City officials and the Chicago 2016 Olympic bid committee are ramping up their campaign. Just a little over a year from now the International Olympic Committee will convene in Copenhagen to decide on the host city, and between now and then Chicago has to convince the world that it not only has the money and infrastructure to host the games but that its citizenry supports the effort.
Steve Frayne, a grad student at Northwestern’s Kellogg School of Management, doesn’t think Chicagoans should throw their weight behind the games just yet. “I don’t see a unified discussion of some of the deeper issues associated with the Olympics,” he says. He also says he wants to encourage that discussion. But how?
Well, Frayne owns the domain name Chicago2016.com. He bought it in 2004, more than two years before Chicago officially launched its bid for the games, though he didn’t use it for anything until this summer. Now the site, which features aggregated content related to the Olympic bid, poll questions, and a solicitation for “citizen articles,” bills itself as “the only site with a comprehensive, balanced discussion about the Chicago 2016 Olympic bid.” Frayne says he hopes to see academics, activists, and other Chicagoans use it to explore issues like the economic costs, the burden of preventing a terrorist attack, and whether citizens want the epic hangover that often follows the world’s biggest party.
But the Chicago 2016 committee says Frayne just wants to get paid.
In 2004, when Frayne was a thermal engineering manager in California’s Silicon Valley, he explains, he watched controversy unfold over New York City’s ultimately unsuccessful bid for the 2012 Olympic Games, as residents voiced concern over the potential for overzealous use of eminent domain, displacement, and diversion of funds from more urgent city improvement projects. But he was disappointed, he says, that there was no centralized forum where the public could discuss those issues. This, he says, inspired him to buy up more than 40 domain names—”as many as I could afford,” Frayne says—including Tokyo2016.com, Chicago2016.com, LA2020.com, NYC2020.com, and Moscow2024.com; he won’t say why he chose the combinations he did or how much he paid for them. Frayne was betting that at least one of his city-year combos would end up short-listed by the IOC, and so far two have: Chicago 2016 and Tokyo 2016. Four days after he registered Chicago2016.com, the city, considering a bid, registered Chicago2016.org.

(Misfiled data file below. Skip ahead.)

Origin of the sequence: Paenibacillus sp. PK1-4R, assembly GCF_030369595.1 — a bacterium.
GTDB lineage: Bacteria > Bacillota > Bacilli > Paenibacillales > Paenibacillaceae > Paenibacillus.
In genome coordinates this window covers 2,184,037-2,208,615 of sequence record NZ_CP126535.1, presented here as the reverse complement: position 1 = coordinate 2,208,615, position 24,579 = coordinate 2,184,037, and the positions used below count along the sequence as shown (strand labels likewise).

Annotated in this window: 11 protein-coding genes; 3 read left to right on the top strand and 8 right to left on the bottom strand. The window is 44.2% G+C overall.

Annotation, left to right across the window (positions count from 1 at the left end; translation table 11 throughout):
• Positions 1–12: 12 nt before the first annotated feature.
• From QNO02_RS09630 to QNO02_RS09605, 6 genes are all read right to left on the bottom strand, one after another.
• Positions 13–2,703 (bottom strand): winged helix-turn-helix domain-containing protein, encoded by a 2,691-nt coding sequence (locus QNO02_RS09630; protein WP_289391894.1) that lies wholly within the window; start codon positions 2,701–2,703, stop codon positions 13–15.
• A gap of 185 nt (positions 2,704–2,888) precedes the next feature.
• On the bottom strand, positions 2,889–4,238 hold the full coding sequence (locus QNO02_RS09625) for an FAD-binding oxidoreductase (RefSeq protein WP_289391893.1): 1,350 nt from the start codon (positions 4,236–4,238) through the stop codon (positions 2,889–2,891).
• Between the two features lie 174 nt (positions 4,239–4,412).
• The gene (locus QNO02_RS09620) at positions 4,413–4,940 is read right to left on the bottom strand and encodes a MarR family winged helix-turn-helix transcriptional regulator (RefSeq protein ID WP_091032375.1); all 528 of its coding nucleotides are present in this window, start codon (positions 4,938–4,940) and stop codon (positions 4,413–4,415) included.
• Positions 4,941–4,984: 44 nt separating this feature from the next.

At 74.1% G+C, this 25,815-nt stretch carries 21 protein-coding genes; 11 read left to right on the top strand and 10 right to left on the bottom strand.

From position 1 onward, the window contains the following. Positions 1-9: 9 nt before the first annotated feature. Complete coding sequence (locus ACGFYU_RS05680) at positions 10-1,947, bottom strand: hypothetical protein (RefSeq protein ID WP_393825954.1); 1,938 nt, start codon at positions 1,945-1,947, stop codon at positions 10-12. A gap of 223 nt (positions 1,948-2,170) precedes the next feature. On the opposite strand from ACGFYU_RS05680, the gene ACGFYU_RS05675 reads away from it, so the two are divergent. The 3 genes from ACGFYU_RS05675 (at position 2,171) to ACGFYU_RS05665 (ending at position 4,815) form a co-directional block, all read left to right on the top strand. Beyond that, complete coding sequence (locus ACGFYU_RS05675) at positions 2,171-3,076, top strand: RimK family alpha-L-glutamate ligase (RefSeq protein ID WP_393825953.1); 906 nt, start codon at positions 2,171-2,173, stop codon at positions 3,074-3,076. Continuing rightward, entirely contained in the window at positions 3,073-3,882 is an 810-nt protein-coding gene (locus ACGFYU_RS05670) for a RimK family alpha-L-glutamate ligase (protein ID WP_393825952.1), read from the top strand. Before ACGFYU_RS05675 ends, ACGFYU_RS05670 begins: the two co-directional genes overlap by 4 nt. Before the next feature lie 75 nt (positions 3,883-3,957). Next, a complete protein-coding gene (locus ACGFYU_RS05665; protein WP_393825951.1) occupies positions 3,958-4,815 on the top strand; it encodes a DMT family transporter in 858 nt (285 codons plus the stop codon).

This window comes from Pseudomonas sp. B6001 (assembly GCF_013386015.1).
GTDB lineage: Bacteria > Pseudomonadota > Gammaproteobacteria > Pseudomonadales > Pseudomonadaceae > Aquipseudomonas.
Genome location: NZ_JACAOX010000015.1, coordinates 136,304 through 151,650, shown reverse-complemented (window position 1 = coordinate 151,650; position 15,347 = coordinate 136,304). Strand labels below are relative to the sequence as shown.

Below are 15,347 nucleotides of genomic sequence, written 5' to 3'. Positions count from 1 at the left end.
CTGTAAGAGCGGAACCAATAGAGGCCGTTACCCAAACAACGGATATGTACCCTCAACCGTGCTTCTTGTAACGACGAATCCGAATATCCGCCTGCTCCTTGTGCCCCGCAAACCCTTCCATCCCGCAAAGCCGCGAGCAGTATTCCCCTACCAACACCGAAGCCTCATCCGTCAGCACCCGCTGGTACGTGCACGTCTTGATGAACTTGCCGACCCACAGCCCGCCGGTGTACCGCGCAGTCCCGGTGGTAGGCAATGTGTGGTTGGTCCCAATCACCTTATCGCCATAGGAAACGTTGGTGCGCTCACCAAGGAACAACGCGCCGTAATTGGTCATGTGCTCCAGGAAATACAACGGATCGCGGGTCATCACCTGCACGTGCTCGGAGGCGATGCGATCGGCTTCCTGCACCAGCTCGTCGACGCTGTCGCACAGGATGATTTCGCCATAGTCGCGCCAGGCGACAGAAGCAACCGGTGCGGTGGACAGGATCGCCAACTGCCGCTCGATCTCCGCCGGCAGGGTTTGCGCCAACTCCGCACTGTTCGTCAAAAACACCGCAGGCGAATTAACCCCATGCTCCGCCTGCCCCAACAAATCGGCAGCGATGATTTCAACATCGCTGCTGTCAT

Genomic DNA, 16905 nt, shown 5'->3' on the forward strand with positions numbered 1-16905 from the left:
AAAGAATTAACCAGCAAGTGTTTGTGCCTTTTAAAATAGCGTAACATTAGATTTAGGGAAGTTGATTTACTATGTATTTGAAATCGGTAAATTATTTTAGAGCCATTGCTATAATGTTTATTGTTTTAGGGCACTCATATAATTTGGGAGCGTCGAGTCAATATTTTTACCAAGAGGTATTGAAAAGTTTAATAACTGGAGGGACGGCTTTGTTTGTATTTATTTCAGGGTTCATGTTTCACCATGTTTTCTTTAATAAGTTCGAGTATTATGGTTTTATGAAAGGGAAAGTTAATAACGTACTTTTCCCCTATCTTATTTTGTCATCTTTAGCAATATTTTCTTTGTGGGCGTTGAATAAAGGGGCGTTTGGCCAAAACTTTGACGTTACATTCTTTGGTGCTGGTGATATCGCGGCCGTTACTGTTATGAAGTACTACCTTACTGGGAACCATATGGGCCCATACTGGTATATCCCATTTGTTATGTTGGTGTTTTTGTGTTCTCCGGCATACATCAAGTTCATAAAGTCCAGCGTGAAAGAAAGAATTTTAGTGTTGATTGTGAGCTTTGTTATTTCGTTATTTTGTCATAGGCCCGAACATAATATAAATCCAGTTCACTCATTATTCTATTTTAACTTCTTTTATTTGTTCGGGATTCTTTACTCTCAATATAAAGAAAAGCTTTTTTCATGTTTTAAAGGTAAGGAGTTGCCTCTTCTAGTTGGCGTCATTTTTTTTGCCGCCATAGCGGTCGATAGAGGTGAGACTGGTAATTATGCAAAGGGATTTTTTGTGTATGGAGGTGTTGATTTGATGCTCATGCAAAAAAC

“I saw a need for [discussion] in New York,” he says. “I saw that there would be a need for that in the future, too, and I wanted to do it myself, and I wanted to do it right.”
This past July 20, the Chicago 2016 committee and the United States Olympic Committee filed a complaint against Frayne in the World International Property Organization’s (WIPO) Arbitration and Mediation Center, a United Nations entity frequently used by businesses to resolve Internet domain disputes out of court—though the parties can still go into litigation if they don’t like the WIPO’s decision.
Chicago 2016 says Frayne is violating a trademark, and that it’s going after him because not owning the domain name could hurt Chicago’s chances of winning the games—in application guidelines the IOC advises prospective host cities to take all “appropriate measures” to register the city-year domain for .com, .net, and .org. But Frayne, who registered the domain name four days before the city registered Chicago 2016 as a trademark, says the case against him is part of a broader plan to stifle discussion.